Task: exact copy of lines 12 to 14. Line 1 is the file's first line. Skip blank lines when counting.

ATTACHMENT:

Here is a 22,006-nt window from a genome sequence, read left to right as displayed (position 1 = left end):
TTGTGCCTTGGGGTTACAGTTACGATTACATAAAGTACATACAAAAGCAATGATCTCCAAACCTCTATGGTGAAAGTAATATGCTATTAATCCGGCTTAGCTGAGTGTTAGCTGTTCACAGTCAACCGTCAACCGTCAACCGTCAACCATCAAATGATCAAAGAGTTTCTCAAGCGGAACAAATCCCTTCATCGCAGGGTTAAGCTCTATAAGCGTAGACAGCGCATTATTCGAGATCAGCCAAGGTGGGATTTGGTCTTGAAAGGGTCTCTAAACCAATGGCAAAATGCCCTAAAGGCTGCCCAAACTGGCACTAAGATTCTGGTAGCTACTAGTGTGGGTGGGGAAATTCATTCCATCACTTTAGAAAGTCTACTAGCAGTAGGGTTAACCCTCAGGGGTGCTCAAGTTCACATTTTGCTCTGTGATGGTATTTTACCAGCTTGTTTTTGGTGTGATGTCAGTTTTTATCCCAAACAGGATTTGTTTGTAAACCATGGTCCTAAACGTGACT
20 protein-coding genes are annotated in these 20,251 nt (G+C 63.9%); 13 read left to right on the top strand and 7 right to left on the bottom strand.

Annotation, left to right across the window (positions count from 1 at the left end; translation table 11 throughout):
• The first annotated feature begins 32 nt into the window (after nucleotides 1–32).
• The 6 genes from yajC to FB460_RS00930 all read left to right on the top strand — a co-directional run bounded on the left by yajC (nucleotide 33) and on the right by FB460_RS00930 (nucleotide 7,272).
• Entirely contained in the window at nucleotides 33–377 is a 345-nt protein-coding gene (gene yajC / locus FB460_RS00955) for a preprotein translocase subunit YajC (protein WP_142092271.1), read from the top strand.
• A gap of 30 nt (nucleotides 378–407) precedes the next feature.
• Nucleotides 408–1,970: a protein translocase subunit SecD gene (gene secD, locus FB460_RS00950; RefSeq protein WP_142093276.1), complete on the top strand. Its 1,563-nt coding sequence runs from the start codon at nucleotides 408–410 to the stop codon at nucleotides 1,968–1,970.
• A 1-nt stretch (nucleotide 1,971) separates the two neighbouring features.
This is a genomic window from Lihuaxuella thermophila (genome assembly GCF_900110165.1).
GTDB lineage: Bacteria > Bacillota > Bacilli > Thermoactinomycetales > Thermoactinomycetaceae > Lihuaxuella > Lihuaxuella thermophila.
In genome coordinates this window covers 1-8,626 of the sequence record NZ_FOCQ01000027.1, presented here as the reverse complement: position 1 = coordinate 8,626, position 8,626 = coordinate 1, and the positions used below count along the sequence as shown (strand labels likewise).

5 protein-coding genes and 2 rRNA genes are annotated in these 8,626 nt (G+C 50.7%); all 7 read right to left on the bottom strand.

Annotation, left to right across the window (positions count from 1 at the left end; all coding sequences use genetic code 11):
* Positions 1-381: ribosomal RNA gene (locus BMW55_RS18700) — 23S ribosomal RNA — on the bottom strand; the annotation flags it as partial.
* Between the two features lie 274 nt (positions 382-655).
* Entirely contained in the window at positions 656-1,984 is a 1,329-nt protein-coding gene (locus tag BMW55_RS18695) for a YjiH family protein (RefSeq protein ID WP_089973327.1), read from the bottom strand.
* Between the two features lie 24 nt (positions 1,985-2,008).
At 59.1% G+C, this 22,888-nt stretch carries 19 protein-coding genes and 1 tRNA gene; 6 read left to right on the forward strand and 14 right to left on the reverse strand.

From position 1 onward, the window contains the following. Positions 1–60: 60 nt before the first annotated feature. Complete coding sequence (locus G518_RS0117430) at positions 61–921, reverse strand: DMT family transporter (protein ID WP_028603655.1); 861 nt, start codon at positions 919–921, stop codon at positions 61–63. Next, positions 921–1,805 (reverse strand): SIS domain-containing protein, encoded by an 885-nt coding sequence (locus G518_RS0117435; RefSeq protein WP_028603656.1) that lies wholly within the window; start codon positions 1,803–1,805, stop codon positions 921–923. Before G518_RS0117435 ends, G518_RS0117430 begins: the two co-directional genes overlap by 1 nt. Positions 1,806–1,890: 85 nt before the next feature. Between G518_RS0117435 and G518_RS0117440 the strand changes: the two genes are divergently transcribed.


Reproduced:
GTDB lineage: Bacteria > Bacillota > Bacilli > Thermoactinomycetales > Thermoactinomycetaceae > Lihuaxuella > Lihuaxuella thermophila.
In genome coordinates this window covers 1-8,626 of the sequence record NZ_FOCQ01000027.1, presented here as the reverse complement: position 1 = coordinate 8,626, position 8,626 = coordinate 1, and the positions used below count along the sequence as shown (strand labels likewise).

5 protein-coding genes and 2 rRNA genes are annotated in these 8,626 nt (G+C 50.7%); all 7 read right to left on the bottom strand.